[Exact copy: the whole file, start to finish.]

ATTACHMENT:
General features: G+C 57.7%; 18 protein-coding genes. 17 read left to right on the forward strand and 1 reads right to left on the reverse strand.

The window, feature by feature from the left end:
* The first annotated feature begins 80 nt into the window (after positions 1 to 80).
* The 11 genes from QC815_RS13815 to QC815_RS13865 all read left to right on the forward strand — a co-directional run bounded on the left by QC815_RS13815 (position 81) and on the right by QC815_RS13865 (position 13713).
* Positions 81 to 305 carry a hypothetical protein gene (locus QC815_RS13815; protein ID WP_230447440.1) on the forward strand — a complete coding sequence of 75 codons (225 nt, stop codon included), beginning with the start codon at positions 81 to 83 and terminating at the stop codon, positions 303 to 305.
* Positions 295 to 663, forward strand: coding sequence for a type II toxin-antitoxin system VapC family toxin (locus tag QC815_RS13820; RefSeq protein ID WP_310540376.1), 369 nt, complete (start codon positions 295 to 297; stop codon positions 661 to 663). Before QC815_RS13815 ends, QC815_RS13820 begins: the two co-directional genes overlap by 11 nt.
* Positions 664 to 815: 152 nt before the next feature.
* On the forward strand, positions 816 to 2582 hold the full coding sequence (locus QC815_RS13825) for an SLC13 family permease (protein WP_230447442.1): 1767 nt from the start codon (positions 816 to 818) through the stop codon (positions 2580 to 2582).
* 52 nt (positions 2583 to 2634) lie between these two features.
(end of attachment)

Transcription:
General features: G+C 57.7%; 18 protein-coding genes. 17 read left to right on the forward strand and 1 reads right to left on the reverse strand.

The window, feature by feature from the left end:
* The first annotated feature begins 80 nt into the window (after positions 1 to 80).
* The 11 genes from QC815_RS13815 to QC815_RS13865 all read left to right on the forward strand — a co-directional run bounded on the left by QC815_RS13815 (position 81) and on the right by QC815_RS13865 (position 13713).
* Positions 81 to 305 carry a hypothetical protein gene (locus QC815_RS13815; protein ID WP_230447440.1) on the forward strand — a complete coding sequence of 75 codons (225 nt, stop codon included), beginning with the start codon at positions 81 to 83 and terminating at the stop codon, positions 303 to 305.
* Positions 295 to 663, forward strand: coding sequence for a type II toxin-antitoxin system VapC family toxin (locus tag QC815_RS13820; RefSeq protein ID WP_310540376.1), 369 nt, complete (start codon positions 295 to 297; stop codon positions 661 to 663). Before QC815_RS13815 ends, QC815_RS13820 begins: the two co-directional genes overlap by 11 nt.
* Positions 664 to 815: 152 nt before the next feature.
* On the forward strand, positions 816 to 2582 hold the full coding sequence (locus QC815_RS13825) for an SLC13 family permease (protein WP_230447442.1): 1767 nt from the start codon (positions 816 to 818) through the stop codon (positions 2580 to 2582).
* 52 nt (positions 2583 to 2634) lie between these two features.